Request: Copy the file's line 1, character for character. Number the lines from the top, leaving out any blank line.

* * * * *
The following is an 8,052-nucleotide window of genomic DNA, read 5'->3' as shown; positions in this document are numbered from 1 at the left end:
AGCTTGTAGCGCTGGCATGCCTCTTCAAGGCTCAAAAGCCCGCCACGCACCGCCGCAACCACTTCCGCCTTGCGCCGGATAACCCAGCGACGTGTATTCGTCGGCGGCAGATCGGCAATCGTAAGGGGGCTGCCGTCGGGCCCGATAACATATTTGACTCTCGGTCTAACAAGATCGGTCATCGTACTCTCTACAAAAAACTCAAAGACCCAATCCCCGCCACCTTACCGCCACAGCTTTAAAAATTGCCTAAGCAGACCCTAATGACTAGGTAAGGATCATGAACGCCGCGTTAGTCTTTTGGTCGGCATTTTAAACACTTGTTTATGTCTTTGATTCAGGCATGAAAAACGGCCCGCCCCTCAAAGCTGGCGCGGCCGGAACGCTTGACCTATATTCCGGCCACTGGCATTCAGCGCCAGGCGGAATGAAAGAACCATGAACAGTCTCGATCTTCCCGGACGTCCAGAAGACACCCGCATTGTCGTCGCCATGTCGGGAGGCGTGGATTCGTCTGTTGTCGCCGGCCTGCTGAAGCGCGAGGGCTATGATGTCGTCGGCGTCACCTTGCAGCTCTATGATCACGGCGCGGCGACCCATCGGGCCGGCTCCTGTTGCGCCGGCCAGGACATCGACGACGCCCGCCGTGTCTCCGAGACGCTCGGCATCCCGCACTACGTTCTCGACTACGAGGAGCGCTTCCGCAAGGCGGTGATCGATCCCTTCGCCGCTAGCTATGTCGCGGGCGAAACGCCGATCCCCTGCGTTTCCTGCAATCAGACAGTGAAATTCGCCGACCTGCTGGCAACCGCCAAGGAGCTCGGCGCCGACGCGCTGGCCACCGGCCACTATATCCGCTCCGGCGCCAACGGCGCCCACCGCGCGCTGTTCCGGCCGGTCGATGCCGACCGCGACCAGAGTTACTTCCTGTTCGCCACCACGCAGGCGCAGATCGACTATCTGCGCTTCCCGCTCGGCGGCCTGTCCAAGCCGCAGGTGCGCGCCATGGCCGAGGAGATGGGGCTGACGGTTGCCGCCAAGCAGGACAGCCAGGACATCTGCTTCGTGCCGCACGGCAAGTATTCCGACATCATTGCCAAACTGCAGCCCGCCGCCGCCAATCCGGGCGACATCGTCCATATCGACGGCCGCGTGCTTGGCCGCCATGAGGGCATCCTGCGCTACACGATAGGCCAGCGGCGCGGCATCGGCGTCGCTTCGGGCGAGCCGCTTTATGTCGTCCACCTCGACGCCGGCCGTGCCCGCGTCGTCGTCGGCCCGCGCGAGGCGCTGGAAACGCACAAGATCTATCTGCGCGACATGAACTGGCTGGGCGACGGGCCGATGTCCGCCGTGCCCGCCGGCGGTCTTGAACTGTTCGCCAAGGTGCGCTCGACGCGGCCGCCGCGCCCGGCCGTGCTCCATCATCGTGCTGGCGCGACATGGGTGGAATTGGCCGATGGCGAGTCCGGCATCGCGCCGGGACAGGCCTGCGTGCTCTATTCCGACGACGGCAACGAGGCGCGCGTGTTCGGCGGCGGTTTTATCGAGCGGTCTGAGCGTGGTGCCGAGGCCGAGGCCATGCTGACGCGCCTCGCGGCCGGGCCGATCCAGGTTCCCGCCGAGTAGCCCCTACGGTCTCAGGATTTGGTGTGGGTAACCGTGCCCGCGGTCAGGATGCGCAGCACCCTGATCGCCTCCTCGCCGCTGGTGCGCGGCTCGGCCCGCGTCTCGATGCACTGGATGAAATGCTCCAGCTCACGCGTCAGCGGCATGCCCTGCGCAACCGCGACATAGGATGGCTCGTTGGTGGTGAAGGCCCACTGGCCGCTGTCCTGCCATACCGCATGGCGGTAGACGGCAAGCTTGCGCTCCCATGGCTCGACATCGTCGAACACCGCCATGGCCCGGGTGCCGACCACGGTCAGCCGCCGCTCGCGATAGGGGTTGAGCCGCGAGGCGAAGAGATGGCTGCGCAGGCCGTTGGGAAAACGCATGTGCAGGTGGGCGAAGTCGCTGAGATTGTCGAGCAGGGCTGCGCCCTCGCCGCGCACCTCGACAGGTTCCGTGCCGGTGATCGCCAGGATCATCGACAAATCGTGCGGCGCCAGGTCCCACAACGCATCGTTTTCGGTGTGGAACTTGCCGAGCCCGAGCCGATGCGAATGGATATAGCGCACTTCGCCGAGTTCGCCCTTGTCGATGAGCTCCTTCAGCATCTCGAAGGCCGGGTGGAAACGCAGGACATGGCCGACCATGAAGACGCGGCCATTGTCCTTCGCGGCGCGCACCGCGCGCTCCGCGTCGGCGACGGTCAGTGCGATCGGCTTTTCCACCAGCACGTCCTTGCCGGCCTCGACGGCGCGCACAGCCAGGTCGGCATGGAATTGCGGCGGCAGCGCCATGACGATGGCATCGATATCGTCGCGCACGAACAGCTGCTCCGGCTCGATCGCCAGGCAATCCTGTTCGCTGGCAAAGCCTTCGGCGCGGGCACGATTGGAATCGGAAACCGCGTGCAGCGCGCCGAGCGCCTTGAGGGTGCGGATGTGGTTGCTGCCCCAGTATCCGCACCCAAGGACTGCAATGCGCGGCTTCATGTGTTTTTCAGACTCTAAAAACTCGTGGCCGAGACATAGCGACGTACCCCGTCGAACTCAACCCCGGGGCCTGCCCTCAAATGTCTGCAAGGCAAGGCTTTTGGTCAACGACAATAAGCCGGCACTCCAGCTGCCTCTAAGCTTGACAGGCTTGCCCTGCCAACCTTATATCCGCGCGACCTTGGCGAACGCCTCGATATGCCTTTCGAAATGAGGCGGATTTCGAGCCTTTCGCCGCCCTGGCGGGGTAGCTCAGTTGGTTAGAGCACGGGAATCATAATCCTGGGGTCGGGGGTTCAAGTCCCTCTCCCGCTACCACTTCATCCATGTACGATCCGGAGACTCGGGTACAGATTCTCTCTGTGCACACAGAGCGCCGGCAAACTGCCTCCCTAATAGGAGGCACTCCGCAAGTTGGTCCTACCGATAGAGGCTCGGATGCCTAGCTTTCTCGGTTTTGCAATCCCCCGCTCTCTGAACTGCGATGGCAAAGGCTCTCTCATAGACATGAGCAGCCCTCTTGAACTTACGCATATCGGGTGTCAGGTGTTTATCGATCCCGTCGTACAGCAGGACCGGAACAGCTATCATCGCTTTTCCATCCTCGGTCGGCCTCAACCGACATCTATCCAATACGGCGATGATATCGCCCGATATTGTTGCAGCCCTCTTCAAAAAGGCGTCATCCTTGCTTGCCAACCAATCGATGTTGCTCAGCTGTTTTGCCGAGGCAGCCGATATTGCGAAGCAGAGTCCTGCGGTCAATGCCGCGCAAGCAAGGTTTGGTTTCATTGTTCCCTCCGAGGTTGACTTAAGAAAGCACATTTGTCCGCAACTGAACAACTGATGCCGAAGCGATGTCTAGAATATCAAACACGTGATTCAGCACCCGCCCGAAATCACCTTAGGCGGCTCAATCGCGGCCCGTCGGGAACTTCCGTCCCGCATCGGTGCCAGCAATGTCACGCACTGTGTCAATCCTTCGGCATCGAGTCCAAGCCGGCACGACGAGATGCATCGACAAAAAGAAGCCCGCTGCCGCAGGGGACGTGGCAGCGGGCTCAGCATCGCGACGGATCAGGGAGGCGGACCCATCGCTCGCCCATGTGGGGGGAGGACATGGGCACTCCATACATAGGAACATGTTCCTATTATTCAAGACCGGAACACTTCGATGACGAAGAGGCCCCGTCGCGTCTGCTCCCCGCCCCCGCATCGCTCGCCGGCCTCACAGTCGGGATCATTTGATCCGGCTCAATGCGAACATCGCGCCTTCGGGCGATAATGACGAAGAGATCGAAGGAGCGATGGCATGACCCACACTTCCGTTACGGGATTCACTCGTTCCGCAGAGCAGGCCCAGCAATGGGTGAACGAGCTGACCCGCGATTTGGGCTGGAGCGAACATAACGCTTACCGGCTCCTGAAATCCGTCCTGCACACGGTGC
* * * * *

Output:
The following is an 8,052-nucleotide window of genomic DNA, read 5'->3' as shown; positions in this document are numbered from 1 at the left end: